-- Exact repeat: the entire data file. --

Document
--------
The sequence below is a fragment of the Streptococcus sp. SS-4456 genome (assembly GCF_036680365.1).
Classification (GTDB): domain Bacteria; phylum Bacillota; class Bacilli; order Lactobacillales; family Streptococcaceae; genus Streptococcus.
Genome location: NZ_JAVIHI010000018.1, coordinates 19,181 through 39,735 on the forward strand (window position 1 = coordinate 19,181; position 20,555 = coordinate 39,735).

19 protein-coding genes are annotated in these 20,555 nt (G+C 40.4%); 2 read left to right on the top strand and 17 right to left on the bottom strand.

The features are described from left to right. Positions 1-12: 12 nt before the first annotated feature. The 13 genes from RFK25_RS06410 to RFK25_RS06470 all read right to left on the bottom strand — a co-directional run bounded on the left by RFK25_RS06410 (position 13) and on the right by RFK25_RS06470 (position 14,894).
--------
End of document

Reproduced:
The sequence below is a fragment of the Streptococcus sp. SS-4456 genome (assembly GCF_036680365.1).
Classification (GTDB): domain Bacteria; phylum Bacillota; class Bacilli; order Lactobacillales; family Streptococcaceae; genus Streptococcus.
Genome location: NZ_JAVIHI010000018.1, coordinates 19,181 through 39,735 on the forward strand (window position 1 = coordinate 19,181; position 20,555 = coordinate 39,735).

19 protein-coding genes are annotated in these 20,555 nt (G+C 40.4%); 2 read left to right on the top strand and 17 right to left on the bottom strand.

The features are described from left to right. Positions 1-12: 12 nt before the first annotated feature. The 13 genes from RFK25_RS06410 to RFK25_RS06470 all read right to left on the bottom strand — a co-directional run bounded on the left by RFK25_RS06410 (position 13) and on the right by RFK25_RS06470 (position 14,894).